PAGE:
One of the things we are exploring in our research into how different countries construct teachers’ professional identities that will be presented at Education International’s annual Research Network meeting today, is the nature of the links between investing in research-informed teaching and amplifying teachers’ collective professional voice.
Our project explores the way governments and professional associations in Sweden, Chile, Kenya, Ontario, Berlin, Scotland and Singapore establish policies and exchange ideas and perspectives about issues such as:
- initial teacher education, qualifications and support;
- continuing professional development and Learning (CPDL);
- teachers’ choices about what they teach and how they teach it;
- the boundaries and limits of what teachers are expected to take responsibility for; and
- leadership of and by teachers both within and beyond schools.
We have been working with local professional associations and government officials to create poster summaries of the key regulatory, financial and developmental building blocks shaping these issues in each country and using the results to tailor survey questions for teachers.
The survey aims to capture perspectives from current practitioners, to build up a rich picture of evidence about what it means to be a teacher in these systems. So far, we have conducted surveys in Scotland, Berlin, Sweden and Kenya; the survey currently ongoing in Chile & Ontario and is due to be launched in Singapore at the end of this month. From each survey, we will be producing a survey highlights document to pull out key and interesting findings.
What we have noticed is that in the countries that have decided to position teaching as a research and evidence-informed profession, there were many more responses. This might take the form of investing in making research accessible to teachers, or offering teachers Continuing Professional Development in collecting, analysing and applying research evidence. For example, in Scotland, where the General Teaching Council has been promoting research-informed teaching for some time, we received 1,351 responses very quickly. In Ontario where this has been a major policy for over ten years and where significant funds have been invested in supporting the development of research-informed practice, we received almost 1,000 survey responses on the first day!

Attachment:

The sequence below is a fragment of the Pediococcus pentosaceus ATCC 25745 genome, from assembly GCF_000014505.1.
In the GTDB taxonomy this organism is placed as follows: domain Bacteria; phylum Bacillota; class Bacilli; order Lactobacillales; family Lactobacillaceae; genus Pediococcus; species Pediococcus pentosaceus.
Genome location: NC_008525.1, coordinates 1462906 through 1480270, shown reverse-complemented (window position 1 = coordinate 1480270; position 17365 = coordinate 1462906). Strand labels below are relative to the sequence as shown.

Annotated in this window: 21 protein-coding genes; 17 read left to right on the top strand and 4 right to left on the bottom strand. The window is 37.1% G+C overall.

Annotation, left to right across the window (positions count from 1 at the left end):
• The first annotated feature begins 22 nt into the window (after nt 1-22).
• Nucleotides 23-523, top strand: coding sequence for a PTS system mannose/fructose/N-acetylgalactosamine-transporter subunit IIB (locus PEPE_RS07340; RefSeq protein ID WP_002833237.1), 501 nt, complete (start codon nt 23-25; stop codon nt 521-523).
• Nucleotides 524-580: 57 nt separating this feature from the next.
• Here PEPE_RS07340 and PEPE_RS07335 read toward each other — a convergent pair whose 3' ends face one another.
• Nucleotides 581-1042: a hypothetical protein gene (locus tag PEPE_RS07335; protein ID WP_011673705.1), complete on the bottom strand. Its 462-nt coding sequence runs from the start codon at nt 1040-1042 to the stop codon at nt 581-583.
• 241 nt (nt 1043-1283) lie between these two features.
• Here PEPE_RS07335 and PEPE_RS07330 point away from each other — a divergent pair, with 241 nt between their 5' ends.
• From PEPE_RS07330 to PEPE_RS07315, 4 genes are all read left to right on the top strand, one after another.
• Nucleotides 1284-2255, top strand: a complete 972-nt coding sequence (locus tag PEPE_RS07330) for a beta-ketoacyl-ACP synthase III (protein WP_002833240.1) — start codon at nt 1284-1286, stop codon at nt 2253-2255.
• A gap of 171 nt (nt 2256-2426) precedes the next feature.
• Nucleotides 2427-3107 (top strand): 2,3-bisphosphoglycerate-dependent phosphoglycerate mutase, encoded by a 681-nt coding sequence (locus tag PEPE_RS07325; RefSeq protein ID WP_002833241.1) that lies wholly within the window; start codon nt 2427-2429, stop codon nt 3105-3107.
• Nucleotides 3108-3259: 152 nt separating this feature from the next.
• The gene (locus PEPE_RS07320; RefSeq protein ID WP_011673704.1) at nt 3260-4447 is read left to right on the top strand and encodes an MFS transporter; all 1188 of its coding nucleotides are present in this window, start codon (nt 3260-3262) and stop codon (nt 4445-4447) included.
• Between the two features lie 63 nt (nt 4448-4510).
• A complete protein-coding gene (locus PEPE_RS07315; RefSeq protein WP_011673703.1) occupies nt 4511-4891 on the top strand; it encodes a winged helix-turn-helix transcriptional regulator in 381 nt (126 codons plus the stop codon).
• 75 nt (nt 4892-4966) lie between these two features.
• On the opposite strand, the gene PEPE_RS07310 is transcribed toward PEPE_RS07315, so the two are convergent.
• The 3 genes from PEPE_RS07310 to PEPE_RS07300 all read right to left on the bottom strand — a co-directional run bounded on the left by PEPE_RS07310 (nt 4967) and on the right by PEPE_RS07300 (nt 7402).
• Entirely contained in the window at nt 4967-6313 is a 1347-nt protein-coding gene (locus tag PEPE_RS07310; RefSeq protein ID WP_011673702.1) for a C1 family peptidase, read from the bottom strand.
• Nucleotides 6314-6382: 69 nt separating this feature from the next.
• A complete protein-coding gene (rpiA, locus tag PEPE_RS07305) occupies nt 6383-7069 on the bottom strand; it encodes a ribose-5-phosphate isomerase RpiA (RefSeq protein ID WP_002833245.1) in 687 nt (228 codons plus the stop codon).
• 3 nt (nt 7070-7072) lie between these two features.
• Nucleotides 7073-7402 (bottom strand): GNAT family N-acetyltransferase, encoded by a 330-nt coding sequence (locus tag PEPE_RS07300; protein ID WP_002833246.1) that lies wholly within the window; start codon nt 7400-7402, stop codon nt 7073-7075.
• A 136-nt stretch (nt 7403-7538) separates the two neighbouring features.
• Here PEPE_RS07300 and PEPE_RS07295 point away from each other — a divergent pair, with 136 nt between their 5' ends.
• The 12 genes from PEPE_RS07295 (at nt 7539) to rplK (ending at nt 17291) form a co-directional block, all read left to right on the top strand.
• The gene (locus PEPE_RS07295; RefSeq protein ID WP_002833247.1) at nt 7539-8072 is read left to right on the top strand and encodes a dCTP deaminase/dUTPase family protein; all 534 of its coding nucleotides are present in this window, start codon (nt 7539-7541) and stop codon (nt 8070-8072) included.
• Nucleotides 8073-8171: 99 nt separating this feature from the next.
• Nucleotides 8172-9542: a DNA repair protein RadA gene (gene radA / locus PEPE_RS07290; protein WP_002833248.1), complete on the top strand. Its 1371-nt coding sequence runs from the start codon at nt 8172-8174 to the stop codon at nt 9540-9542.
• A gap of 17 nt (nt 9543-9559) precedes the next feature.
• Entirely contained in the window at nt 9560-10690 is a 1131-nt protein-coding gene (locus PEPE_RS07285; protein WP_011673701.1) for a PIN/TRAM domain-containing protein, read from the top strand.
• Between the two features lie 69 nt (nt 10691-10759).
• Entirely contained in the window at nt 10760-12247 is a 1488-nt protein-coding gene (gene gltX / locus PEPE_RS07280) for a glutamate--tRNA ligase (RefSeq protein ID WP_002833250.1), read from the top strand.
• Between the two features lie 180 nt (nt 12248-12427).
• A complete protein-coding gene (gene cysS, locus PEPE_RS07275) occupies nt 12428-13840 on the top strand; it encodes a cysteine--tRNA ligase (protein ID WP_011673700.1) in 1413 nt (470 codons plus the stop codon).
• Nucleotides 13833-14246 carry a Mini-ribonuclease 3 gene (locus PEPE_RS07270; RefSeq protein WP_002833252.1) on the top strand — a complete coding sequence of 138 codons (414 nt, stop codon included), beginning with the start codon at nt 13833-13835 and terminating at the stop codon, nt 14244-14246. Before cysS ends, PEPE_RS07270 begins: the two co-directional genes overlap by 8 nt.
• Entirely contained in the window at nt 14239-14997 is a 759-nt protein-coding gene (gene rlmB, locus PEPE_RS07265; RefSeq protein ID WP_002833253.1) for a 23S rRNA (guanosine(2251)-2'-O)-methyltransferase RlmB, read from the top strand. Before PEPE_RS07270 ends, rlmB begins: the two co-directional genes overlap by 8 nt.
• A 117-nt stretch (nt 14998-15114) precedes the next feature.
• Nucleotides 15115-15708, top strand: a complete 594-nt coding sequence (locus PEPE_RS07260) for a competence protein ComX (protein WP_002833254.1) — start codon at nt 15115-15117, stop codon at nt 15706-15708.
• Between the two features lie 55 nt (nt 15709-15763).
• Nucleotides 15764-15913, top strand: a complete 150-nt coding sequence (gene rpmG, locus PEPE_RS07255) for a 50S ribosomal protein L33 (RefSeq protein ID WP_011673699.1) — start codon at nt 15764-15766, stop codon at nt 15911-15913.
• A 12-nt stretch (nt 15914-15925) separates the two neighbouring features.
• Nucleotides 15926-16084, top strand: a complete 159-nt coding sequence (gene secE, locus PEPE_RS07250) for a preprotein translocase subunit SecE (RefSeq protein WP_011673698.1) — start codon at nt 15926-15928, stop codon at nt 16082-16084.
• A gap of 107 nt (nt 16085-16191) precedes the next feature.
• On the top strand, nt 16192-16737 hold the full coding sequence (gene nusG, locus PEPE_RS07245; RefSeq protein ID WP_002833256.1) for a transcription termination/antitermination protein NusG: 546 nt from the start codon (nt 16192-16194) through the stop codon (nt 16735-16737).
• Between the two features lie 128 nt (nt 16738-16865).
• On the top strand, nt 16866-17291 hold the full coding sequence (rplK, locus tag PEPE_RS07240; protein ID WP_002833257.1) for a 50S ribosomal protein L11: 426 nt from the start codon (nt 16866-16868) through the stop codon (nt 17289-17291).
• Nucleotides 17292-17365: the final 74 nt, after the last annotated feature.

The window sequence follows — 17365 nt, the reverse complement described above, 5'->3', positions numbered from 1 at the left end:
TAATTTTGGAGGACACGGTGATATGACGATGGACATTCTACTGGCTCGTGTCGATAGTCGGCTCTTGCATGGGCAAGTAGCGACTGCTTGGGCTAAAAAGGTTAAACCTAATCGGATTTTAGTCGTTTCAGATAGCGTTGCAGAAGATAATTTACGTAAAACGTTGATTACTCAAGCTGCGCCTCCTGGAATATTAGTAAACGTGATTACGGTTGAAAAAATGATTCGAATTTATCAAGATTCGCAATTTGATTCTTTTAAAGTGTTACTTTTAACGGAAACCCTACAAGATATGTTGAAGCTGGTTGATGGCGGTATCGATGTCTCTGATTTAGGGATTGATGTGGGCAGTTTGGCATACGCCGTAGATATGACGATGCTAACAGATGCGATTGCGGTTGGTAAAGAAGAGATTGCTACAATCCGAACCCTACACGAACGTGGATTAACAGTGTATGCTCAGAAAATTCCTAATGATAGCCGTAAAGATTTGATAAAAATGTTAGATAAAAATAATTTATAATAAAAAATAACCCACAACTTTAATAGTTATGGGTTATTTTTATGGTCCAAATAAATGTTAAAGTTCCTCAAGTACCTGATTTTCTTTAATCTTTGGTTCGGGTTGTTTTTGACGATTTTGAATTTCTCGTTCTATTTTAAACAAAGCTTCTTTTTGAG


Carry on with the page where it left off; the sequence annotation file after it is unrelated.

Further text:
Why might this matter to teachers? We are wondering whether investing in and promoting research-informed teaching might be an important and strategic way of amplifying teachers’ professional and collective voice. In Scotland, government policies in response to deteriorating performance in international tests have made much of an increased willingness by government to be more consultative about education policy. But our survey evidence highlights important questions about who government is working increasingly collaboratively with. The survey results highlighted important challenges to the government’s self-perceptions – challenges that were taken up by the national press, as you can see from this extract from the Times.
So, the question this blog is posing is: do you think that positioning teaching as a research-informed profession would help to give teachers an increased appetite for contributing their thinking to research about the profession and in doing so give the profession as a whole a stronger voice?